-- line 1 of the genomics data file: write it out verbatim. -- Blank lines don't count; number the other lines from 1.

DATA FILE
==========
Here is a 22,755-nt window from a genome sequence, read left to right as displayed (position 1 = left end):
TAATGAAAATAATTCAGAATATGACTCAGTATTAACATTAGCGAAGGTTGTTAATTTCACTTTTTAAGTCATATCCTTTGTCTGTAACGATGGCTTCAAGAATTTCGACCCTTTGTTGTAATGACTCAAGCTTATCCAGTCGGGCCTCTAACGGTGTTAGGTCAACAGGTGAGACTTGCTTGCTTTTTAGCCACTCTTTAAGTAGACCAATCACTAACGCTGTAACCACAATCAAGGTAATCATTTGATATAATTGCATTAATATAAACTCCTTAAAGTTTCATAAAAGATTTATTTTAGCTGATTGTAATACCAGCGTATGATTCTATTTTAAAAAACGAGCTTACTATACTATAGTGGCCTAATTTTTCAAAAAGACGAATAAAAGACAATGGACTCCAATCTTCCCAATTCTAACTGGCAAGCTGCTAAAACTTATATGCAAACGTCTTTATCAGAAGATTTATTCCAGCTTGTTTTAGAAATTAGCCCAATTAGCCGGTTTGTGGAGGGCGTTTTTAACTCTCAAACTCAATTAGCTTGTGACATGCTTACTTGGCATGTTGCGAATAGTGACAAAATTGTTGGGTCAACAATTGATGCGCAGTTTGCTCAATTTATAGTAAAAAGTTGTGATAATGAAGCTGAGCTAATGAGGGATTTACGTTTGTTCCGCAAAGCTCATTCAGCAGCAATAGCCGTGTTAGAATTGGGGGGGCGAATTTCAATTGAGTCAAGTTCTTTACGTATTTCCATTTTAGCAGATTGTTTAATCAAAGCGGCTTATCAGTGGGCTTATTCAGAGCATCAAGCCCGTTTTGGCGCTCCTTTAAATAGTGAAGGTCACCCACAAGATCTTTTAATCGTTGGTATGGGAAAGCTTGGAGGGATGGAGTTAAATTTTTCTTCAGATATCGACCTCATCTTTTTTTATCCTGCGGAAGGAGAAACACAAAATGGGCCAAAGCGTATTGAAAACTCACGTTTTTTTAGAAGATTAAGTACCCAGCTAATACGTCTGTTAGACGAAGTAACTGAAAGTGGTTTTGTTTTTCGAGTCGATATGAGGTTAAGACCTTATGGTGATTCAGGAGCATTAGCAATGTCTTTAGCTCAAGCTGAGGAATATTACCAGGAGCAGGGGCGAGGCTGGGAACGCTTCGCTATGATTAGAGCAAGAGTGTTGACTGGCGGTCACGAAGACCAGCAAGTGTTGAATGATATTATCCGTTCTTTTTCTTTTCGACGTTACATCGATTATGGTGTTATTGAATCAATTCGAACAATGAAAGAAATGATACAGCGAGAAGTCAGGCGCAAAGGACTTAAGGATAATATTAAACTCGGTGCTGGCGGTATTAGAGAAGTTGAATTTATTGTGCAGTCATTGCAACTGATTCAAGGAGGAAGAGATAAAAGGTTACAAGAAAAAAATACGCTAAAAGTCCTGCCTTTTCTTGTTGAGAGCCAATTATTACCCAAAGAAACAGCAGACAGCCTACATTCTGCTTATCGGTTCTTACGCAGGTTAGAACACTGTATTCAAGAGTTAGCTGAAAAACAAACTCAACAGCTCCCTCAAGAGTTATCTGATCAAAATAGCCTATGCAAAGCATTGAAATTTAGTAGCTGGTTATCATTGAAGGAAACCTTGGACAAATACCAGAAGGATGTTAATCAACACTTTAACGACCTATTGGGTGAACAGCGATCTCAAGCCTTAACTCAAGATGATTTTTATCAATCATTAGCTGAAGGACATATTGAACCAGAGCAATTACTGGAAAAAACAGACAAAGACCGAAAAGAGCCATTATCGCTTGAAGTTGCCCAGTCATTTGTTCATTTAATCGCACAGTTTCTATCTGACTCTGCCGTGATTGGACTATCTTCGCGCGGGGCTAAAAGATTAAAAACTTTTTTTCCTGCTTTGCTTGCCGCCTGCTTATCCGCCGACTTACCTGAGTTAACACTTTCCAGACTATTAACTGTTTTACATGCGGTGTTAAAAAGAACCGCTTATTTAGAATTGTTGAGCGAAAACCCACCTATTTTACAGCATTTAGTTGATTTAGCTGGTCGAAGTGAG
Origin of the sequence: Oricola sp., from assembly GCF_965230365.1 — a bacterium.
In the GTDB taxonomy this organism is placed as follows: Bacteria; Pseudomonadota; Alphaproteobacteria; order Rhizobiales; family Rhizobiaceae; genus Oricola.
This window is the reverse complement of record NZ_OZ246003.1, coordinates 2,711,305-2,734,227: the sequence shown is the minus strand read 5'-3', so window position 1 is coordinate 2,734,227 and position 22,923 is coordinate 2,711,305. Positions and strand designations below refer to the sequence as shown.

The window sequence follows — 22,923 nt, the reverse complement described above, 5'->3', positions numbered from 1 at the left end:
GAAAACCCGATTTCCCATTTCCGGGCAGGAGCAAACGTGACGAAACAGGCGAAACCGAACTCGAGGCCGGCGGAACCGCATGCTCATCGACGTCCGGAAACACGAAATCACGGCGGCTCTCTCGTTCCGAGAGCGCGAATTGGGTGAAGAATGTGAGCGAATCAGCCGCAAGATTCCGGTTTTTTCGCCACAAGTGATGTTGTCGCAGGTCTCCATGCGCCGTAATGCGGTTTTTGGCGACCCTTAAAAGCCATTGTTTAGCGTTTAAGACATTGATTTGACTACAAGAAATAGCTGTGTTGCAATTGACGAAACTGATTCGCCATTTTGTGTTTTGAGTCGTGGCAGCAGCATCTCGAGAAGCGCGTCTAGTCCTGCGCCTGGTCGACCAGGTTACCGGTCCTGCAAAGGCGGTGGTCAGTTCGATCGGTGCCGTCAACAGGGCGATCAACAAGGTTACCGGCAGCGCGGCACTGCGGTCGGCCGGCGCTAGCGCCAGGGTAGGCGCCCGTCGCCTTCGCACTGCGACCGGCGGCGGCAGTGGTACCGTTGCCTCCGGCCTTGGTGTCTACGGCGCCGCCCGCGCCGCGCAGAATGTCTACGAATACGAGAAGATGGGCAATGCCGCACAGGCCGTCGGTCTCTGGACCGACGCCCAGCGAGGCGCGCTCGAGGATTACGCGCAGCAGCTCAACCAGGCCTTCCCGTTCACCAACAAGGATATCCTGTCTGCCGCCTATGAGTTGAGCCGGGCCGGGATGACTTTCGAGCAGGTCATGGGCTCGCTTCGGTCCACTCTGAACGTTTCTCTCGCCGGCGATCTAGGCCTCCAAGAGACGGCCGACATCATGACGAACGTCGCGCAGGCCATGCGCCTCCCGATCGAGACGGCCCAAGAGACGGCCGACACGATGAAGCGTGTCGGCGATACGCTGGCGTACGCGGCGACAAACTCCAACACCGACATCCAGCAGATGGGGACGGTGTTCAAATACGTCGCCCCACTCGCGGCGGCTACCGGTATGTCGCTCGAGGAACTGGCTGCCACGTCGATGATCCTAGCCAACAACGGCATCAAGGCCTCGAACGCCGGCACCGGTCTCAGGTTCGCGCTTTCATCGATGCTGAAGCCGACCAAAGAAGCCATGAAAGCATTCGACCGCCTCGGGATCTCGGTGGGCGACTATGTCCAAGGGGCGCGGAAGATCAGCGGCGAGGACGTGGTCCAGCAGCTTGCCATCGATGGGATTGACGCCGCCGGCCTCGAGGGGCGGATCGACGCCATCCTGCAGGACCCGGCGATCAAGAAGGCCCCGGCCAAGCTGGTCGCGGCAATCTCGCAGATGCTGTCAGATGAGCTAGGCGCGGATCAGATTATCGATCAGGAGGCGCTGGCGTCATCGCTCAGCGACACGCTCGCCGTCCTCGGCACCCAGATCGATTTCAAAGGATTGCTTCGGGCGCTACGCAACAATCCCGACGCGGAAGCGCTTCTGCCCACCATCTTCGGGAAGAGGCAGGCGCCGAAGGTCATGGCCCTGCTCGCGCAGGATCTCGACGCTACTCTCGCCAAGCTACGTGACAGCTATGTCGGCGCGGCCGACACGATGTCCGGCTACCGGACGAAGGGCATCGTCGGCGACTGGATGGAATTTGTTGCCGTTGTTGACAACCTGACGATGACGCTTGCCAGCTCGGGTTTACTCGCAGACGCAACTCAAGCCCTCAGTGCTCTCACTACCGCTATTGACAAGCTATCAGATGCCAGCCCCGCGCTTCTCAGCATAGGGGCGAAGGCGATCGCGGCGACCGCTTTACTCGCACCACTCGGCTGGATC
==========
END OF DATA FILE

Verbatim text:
Here is a 22,755-nt window from a genome sequence, read left to right as displayed (position 1 = left end):